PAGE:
2) Take the bike to the shop, where they'd charge me about a hundred bucks to take the wheel off and change the tire for me. Once again, if they can't get to it right away, I have to find someone to follow me down to the shop so I can get a ride back, and then someone to take me back to the shop later on to pick up the bike.
Both of those are pretty time-intensive, based on how far I have to go to reach a shop. When I do it at home by myself, it usually takes about an hour and a half or two hours to change a rear, and a little quicker to do the front. It used to drive me nuts to have to take the bike to a shop and leave it there overnight for something as simple as a tire change; that's what spurred me into trying to do it myself. And believe me, my first attempt (on a Harley Road King) was a total failure; I couldn't even break the bead on the tire. But I knew it was possible because I'd seen other people do it, so I kept trying. That video I posted is what made it click for me; after that, I've never had a motorcycle tire that couldn't be changed by hand. For an initial investment of about $75.00-$100.00 worth of hand tools (including a compressor), I never have to pay someone else to do it, or have to be on their schedule to get it done. I even taught a buddy who rides a 1250 GS how to do it himself, since his commute to a BMW dealer is even further than mine.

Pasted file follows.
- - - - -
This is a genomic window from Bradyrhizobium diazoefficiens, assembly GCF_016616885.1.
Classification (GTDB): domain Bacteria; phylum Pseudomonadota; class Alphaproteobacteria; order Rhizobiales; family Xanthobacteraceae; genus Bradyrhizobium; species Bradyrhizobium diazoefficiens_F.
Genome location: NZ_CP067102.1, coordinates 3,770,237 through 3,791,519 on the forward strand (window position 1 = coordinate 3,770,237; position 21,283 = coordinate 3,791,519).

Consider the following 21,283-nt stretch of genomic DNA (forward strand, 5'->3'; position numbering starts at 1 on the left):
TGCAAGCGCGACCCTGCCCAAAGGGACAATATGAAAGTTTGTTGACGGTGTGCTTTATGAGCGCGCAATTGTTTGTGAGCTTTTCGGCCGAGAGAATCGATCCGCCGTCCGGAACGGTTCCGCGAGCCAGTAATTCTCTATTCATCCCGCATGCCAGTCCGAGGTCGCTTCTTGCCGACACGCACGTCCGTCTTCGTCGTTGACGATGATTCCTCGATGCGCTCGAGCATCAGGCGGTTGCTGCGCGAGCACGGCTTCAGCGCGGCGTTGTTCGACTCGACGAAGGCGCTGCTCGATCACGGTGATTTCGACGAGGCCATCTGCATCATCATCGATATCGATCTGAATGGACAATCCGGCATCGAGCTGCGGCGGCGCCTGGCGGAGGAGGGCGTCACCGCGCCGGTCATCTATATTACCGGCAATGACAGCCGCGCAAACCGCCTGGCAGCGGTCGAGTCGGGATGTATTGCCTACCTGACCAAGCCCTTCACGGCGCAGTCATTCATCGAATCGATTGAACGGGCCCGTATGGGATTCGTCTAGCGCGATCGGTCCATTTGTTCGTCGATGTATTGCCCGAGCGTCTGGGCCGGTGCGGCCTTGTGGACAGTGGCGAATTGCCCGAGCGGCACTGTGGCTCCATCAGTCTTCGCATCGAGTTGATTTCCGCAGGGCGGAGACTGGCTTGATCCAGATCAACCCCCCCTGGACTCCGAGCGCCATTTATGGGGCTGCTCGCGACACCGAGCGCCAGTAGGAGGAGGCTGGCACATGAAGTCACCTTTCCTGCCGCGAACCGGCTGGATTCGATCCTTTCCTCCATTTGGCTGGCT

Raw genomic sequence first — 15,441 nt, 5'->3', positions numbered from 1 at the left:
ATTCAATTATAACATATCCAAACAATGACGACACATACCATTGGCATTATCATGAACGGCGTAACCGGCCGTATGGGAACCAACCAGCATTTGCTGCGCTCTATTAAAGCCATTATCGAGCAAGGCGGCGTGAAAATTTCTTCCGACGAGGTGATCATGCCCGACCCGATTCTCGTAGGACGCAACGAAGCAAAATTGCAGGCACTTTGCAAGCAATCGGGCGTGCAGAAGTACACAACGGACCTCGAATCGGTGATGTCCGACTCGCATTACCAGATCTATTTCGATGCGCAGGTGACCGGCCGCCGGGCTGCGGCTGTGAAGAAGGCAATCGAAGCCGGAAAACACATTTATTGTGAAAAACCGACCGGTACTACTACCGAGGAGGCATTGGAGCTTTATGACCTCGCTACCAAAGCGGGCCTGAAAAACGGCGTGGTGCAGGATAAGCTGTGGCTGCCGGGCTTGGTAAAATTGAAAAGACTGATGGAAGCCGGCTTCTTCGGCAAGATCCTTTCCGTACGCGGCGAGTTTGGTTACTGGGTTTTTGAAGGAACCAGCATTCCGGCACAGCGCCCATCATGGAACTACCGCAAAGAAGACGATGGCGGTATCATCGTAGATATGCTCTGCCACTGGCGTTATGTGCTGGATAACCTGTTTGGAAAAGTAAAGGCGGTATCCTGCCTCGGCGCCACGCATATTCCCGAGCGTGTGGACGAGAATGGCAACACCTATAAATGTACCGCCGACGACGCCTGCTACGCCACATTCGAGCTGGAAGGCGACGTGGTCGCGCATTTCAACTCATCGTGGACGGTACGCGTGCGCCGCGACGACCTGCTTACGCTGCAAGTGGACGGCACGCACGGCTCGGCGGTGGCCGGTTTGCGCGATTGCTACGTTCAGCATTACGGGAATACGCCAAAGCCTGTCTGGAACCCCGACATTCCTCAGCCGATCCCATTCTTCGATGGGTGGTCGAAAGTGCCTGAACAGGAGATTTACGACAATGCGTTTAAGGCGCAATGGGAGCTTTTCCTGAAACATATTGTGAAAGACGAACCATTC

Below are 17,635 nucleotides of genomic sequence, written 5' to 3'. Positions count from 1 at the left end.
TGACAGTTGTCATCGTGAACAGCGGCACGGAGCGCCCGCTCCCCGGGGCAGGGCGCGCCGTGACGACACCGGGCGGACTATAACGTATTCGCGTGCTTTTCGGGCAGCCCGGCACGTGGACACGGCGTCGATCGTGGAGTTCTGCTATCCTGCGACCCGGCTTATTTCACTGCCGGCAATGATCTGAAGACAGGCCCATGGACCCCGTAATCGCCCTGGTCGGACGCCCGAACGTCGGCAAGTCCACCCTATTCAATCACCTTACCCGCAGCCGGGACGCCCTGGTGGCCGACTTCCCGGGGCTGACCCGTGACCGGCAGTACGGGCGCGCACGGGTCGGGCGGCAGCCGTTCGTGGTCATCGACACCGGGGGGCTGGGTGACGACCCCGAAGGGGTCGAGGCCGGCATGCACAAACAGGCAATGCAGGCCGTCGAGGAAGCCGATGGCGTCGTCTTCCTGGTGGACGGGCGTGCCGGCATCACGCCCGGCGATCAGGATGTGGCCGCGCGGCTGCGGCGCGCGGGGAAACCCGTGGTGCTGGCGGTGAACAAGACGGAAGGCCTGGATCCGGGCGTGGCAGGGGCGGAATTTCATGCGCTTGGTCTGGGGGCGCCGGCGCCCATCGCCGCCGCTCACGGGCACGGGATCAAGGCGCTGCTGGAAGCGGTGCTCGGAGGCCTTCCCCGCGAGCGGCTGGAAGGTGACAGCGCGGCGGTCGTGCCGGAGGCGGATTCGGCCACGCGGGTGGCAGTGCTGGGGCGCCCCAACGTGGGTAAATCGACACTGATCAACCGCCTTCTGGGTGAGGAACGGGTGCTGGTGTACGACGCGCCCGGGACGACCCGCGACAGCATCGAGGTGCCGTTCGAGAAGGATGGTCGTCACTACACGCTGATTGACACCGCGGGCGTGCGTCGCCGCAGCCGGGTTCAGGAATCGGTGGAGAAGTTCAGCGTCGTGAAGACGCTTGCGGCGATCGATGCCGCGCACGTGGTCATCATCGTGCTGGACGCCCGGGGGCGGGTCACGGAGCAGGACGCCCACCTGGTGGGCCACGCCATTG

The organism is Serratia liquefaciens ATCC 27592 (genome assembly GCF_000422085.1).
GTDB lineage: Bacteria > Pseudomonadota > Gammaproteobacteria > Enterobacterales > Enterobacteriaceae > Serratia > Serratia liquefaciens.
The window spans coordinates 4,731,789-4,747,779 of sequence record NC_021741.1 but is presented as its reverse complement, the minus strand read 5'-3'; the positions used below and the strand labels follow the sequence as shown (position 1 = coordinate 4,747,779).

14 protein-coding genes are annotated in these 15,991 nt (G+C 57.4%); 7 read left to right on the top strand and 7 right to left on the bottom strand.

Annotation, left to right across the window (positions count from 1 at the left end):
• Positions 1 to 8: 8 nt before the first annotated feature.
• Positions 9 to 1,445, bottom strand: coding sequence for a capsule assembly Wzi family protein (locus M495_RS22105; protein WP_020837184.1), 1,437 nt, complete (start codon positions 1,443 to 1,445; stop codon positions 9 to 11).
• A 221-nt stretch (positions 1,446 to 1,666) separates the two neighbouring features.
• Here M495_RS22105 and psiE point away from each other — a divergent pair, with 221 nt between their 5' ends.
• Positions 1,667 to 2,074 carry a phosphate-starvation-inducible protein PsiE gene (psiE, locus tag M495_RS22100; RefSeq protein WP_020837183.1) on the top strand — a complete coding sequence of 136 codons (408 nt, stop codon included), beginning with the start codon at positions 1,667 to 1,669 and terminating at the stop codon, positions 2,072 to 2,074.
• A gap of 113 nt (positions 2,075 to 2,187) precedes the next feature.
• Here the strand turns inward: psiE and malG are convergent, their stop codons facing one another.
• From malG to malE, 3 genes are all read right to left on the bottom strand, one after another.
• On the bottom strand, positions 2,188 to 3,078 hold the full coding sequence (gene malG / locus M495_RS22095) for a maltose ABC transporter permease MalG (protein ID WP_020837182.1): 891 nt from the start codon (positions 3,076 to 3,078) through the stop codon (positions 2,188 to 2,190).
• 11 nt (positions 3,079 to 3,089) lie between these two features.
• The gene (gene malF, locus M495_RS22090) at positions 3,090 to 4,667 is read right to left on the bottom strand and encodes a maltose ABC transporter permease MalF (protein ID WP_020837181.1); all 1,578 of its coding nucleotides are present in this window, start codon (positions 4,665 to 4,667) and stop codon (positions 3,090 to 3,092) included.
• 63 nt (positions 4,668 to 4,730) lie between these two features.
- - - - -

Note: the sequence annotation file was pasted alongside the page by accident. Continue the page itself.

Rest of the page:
I put about 12,000-15,000 miles a year on a bike; that ends up being about three rear tires and one front every year. That could end up being $400 or more a year just to change tires (not counting the price of a tire). I'd rather spend a couple hours doing it myself.